19th November 2013 - Scott Wiener
Scott Wiener developed his love of pizza growing up in New Jersey, before university and touring with a rock band opened his eyes to the regional and cultural variants of not just the pizzas but the boxes they came in. He blogs at Scott's Pizza Journal and also runs regular tours taking in the history, science and culture of New York City pizza.
He maintains the world 's largest archive of pizza boxes and he's picked out some of his favourites - the stylish, the ingenious and the downright peculiar - for new book Viva La Pizza!, the perfect gift for the discerning pizza lover in your life. Here, each with a little background information, are ten of the best.
Read our Q & A with Scott here
Working for his father-in-law's printing company in Brooklyn, Pasquale Trilli approached a nearby pizzeria on Columbia Street and Hamilton Avenue in 1955 with an offer to print custom boxes for just 5 cents apiece.The concept caught on a printed pizza boxes became standard in pizzerias throughout New York City and the north-eastern United States. Freeport Paper's current stock box was designed in 2008 by the company's senior production designer Holly Del Re, based on a painting by the artist Betty Whiteaker.
In the mid-1990s, Roma Foods celebrated the introduction of four-colour printing with a series of seasonal boxes. This Valentine's Day box (circa 1996) is one of the only Roma boxes that does not feature a company logo.
RockTenn is by far the biggest pizza box manufacturer in the United States. This box earned a bronze medal at the International Flexographic Printing Competition in 1998.
Another RockTenn pizza box. Rock Tenn currently produces 8 billion square feet of corrugated paperboard per year, the equivalent of 380 American football fields per day, which accounts for 65% of all pizza boxes in the United States.
Artist Ed Hardy was a fan of Tony's Pizza Napoletana in the North Beach section of San Francisco long before he designed this limited edition box. The four-colour spot print by Star Pizza Boxes was limited to a run of 10,000 and sold to customers for $3 on top of their pizza purchase.
This piece, created in Italy but discovered in Amsterdam, sports images that seem to resemble popular television characters from The Simpsons, although some significant details appear to have been changed to avoid legal complications.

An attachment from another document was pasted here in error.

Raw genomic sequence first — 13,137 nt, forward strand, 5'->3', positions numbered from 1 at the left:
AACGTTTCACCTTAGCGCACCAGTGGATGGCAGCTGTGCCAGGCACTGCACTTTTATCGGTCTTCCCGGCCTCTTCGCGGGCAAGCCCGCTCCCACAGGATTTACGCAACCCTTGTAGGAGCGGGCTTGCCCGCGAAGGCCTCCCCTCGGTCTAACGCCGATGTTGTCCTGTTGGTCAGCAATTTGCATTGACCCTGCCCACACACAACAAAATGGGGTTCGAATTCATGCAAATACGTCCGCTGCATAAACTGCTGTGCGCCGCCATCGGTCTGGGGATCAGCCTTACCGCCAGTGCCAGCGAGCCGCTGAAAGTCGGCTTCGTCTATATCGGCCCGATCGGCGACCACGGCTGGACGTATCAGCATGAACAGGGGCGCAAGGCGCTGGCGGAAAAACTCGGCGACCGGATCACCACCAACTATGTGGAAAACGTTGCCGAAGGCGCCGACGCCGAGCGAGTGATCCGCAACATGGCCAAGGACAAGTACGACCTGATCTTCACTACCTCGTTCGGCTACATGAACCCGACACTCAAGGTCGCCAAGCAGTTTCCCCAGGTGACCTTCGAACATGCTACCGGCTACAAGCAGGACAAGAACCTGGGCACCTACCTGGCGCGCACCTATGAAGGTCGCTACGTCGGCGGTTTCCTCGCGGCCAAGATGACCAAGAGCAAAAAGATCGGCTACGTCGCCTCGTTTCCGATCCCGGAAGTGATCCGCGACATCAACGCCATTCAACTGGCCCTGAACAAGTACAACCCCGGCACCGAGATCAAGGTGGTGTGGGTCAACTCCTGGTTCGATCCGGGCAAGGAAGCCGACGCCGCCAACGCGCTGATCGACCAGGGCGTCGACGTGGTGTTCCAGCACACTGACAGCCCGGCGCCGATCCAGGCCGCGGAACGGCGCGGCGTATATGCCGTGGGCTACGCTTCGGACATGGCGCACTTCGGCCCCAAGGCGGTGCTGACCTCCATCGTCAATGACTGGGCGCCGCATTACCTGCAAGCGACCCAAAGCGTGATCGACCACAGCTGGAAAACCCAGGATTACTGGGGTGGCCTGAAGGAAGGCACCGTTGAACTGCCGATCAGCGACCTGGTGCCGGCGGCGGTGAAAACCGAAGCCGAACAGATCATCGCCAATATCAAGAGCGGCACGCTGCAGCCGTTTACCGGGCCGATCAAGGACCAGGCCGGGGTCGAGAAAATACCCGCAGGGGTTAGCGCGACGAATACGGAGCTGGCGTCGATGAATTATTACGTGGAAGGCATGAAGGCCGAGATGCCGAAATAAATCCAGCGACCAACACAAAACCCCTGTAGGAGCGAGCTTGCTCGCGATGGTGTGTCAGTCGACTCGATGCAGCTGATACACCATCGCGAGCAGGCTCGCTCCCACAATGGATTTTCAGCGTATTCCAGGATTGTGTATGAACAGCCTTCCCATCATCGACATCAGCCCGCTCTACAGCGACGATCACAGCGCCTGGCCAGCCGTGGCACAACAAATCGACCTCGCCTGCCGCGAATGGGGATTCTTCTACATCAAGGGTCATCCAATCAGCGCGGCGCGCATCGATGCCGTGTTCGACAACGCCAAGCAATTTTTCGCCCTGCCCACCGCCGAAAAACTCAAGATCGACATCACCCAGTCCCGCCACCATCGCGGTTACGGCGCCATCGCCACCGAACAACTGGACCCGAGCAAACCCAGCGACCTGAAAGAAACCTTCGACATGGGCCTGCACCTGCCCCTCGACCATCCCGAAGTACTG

In the summer of 2011, Larry Santora, the owner of Picasso's Pizzeria in Buffalo, New York, commissioned the local artist Michael Biondo to create this image of an inviting Italian vilage. The original piece was created with pastels and photographed for reproduction as a four-colour process print. The chalkboard sign reads: He who finds Picasso's finds a treasure.
The Venetian scene on this box lid is actually an 80-piece puzzle. The concept comes courtesy of a now-defunct company called PackToy, who planned to sell the boxes as an added value for pizzeria customers. Other options included boxes that could transform into a soccer field, a dinosaur statue or a model airplane.
Domino's Japan launched a stunning campaign in March 2013 featuring this bizarre box. The character in the centre, Hatsune Miku, is a singing synthesizer application with a humanoid persona. She can be programmed to make human vocalisations with a built-in sound bank.
Luca Ciancio fell into the pizza box business in 1998 when a friend asked him for a pizza box illustration that went beyond standard fare. He has since produced illustrations for more than 250 pizza boxes.
Featured on this exampe, is Neapoltian actor Antonio de Curtis, better known by his stage name Totò, who made a name for himself with comedic performances in mid-20th-century films, earning comparisons with Buster Keaton and Charlie Chaplin. He appears here with the most famous Neapolitan actress, Sophia Loren.